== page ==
Web-Based GIS Helps Data Flow at Cincinnati Water Works

Moving from a client-based to Web-based GIS service has improved production and made the data interface more user-friendly.

by / January 31, 2011 0
View of the Cincinnati Area Geographic Information System home page. Greater Cincinnati Water Works

The Greater Cincinnati Water Works (GCWW) has been using GIS since 1989. During the past 22 years, our agency has managed to stay abreast of the rapid changes and expansions of GIS pertaining to different facets of water utilities. The latest change has been the development of a fully functional, interactive Web-based GIS platform. With Web-based mapping, regular updating and maintenance of the GIS on individual workstations is no longer needed. And with more than 100 GIS workstations at the GCWW, responding to and solving functional GIS problems has been made easier.

The GCWW works closely with the Cincinnati Area Geographic Information System (CAGIS) consortium. This consortium provides GIS services for departments in Hamilton County, Cincinnati and municipalities throughout the Greater Cincinnati area. CAGIS went live with a Web-based countywide GIS interface in January 2010 (Figure 1). This provided a base for which all consortium members could use to build or expand their own GIS layers and their respective attribute information.


Figure 1: View of the Cincinnati Area CAGIS home page.

The front-end interface was developed using Adobe products and Esri ArcGIS Server Web services. The GCWW is currently migrating all of the water data over to this Web-based interactive map. When completed, users will be able to see all water-main data throughout the service area, along with facilities, hydrants, branches, valves, fittings, critical need customers, premises and capital project areas as an overlay of CAGIS, aerial photography, topography and planimetric-tiled layers.

The back end of this system supports these Web maps, and potentially 100 or more internal users. It’s a distributed environment involving five servers that consist of two ArcGIS Server Object Manager (SOM) machines and three ArcGIS Server Object Container (SOC) machines. The SOM machines are “server managers” that handle all incoming requests. They manage the SOC machines and offload all processing to the three SOC machines. The SOC machines are the workhorses. All data is stored on the SOC machines in Esri’s file geodatabase (FGDB) format. The FGDB exists on all three machines and each FGDB houses the GCWW’s water data and other planimetric data. The data in each FGDB is replicated from our production Oracle database. The SOC machines spawn processes for each request generated from the SOM. These processes perform the work to provide data back to the map. This created a distributed environment that provides processing power, data redundancy and fail protection.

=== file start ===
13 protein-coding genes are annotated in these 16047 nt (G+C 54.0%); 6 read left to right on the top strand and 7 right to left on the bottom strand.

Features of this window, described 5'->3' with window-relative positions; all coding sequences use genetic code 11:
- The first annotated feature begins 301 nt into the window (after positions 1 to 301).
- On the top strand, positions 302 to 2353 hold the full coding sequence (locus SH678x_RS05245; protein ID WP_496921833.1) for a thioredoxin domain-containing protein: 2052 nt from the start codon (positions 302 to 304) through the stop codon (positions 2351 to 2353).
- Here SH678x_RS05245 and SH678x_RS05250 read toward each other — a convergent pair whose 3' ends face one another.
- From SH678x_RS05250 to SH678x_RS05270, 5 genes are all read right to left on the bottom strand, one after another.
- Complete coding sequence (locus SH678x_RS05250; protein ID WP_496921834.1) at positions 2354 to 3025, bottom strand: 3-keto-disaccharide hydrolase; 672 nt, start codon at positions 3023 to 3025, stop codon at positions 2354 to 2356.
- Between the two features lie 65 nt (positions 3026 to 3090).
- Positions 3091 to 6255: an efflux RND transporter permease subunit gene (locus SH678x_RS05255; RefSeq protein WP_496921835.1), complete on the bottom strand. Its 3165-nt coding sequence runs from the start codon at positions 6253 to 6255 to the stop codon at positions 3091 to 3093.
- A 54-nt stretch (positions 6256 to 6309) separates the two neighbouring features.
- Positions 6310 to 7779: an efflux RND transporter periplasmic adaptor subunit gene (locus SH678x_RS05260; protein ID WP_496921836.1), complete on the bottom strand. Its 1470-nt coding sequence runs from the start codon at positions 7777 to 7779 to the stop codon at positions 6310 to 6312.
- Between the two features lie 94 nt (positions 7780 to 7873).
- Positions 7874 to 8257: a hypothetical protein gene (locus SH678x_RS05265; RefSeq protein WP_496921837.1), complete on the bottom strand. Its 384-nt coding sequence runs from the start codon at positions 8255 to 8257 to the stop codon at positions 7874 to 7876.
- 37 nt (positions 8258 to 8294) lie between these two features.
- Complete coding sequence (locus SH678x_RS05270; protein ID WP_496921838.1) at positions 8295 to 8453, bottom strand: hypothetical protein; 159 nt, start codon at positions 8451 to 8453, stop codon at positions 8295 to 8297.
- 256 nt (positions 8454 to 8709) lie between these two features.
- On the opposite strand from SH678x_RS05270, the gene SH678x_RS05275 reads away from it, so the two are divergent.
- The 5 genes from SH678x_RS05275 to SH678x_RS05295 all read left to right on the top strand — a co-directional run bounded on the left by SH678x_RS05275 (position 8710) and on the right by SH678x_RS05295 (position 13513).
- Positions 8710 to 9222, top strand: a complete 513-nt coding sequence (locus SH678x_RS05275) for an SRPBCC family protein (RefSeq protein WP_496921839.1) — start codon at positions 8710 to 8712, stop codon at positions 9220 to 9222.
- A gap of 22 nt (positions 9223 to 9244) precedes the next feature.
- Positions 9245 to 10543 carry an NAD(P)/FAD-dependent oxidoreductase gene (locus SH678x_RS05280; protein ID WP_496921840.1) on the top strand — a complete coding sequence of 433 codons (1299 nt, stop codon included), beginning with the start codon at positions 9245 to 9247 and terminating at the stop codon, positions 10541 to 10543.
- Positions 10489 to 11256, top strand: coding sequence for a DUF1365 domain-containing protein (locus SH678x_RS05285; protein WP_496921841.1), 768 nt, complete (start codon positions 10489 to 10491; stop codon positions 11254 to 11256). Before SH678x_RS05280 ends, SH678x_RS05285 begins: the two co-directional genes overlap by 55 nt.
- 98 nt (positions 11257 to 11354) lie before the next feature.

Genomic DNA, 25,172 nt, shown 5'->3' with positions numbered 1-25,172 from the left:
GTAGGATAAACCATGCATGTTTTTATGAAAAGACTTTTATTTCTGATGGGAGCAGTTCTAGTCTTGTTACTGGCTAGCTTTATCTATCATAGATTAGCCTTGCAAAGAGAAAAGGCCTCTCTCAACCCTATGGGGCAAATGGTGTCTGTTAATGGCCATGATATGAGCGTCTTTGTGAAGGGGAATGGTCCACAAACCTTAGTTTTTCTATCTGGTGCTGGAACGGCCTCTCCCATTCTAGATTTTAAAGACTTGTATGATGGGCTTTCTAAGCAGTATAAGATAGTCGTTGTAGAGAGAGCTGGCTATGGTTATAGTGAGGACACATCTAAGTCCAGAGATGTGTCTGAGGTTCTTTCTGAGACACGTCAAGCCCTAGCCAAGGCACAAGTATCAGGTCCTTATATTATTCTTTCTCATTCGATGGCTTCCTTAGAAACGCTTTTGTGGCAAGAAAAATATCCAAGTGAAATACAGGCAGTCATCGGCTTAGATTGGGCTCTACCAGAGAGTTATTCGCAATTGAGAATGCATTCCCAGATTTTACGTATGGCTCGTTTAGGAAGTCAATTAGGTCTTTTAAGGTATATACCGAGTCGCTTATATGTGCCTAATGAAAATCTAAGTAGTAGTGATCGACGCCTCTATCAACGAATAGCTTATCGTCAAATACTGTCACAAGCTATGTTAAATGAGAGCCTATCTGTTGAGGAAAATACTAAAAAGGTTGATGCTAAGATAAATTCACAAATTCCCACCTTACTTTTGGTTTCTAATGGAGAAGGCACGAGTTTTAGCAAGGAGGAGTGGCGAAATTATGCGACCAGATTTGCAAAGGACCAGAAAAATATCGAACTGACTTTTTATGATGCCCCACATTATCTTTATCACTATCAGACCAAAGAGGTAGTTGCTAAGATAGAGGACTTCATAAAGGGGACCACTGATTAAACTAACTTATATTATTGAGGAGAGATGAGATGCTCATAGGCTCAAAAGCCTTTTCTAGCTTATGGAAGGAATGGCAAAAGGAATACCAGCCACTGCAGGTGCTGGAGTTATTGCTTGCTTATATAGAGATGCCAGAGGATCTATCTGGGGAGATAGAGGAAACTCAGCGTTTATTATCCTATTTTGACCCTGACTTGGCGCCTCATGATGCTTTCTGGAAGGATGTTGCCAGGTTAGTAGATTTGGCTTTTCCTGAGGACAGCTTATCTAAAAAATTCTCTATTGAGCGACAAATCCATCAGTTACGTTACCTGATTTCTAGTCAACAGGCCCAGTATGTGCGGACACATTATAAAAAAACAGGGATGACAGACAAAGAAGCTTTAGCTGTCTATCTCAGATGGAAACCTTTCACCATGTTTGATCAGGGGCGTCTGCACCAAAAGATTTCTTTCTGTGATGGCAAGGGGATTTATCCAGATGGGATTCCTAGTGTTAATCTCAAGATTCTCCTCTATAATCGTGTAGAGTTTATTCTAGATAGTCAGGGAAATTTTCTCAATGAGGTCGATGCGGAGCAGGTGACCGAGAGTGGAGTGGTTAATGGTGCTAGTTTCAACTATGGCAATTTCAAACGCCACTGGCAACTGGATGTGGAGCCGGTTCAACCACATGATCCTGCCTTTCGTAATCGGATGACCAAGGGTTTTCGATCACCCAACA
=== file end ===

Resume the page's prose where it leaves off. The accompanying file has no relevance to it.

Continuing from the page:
One of the problems faced by the GIS users at the GCWW was the increased complexity of the GIS as it evolved over time. The accompanying photos (2a and 2b) show the old and new interface when using the zoom tool to locate a specific water service area. The new version made the process more user-friendly by eliminating the display of all the layers, tools and options that were formerly on one window. With the new Web-based version, tools and options relevant to a user’s requested function are displayed inside the widget that pops up when a tool is selected from the main toolbar across the top of the main page.

Data is shared through CAGIS with other members of the consortium. However, due to the security of sensitive infrastructure data, permissions are carefully set to allow only authorized users to access certain tools and functionality (i.e., the locations of water mains and all their respective attribute data such as flow rates, pressure, pump station statistics, etc.) will only be available to GCWW engineers and distribution and supply personnel. 

The GCWW’s move from client-based to Web-based GIS services has increased production for current users and has made inroads for new people to learn the system due to its user-friendliness. The fact that it is now Web-based allows easy access for users limited to a Web connection. Field personnel with laptops can access it with a simple wireless connection.

An interactive Web-based GIS service eliminates a huge portion of maintenance and troubleshooting normally done with local client-based services. The future time and labor hours saved by moving in this direction can be significant, especially if the organization is responsible for hundreds of client workstations. One measure of the return on investment can be realized in just a few months — after deployment of the Web-based service — by measuring the reduction of time spent on maintenance and updates to client workstations.

Figure 2a: Old client-based GIS


Figure 2b. New Web-based GIS







Keith Wempe and Lorraine Jordan of the Greater Cincinnati Water Works contributed to this article.


Chris Mencini GIS Administrator, Greater Cincinnati Water Works

Mencini is a GIS administrator for Greater Cincinnati Water Works.